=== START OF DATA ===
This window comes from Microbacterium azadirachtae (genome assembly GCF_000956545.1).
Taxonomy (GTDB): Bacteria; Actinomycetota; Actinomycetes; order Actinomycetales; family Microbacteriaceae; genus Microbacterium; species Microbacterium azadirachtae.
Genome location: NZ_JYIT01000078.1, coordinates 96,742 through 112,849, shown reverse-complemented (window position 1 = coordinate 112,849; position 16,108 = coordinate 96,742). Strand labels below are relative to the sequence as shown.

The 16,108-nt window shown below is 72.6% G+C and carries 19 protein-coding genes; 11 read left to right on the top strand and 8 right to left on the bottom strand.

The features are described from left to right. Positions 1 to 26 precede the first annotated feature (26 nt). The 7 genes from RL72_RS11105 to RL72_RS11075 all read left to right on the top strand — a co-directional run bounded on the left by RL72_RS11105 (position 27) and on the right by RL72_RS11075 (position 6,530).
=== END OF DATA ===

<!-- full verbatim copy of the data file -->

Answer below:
This window comes from Microbacterium azadirachtae (genome assembly GCF_000956545.1).
Taxonomy (GTDB): Bacteria; Actinomycetota; Actinomycetes; order Actinomycetales; family Microbacteriaceae; genus Microbacterium; species Microbacterium azadirachtae.
Genome location: NZ_JYIT01000078.1, coordinates 96,742 through 112,849, shown reverse-complemented (window position 1 = coordinate 112,849; position 16,108 = coordinate 96,742). Strand labels below are relative to the sequence as shown.

The 16,108-nt window shown below is 72.6% G+C and carries 19 protein-coding genes; 11 read left to right on the top strand and 8 right to left on the bottom strand.

The features are described from left to right. Positions 1 to 26 precede the first annotated feature (26 nt). The 7 genes from RL72_RS11105 to RL72_RS11075 all read left to right on the top strand — a co-directional run bounded on the left by RL72_RS11105 (position 27) and on the right by RL72_RS11075 (position 6,530).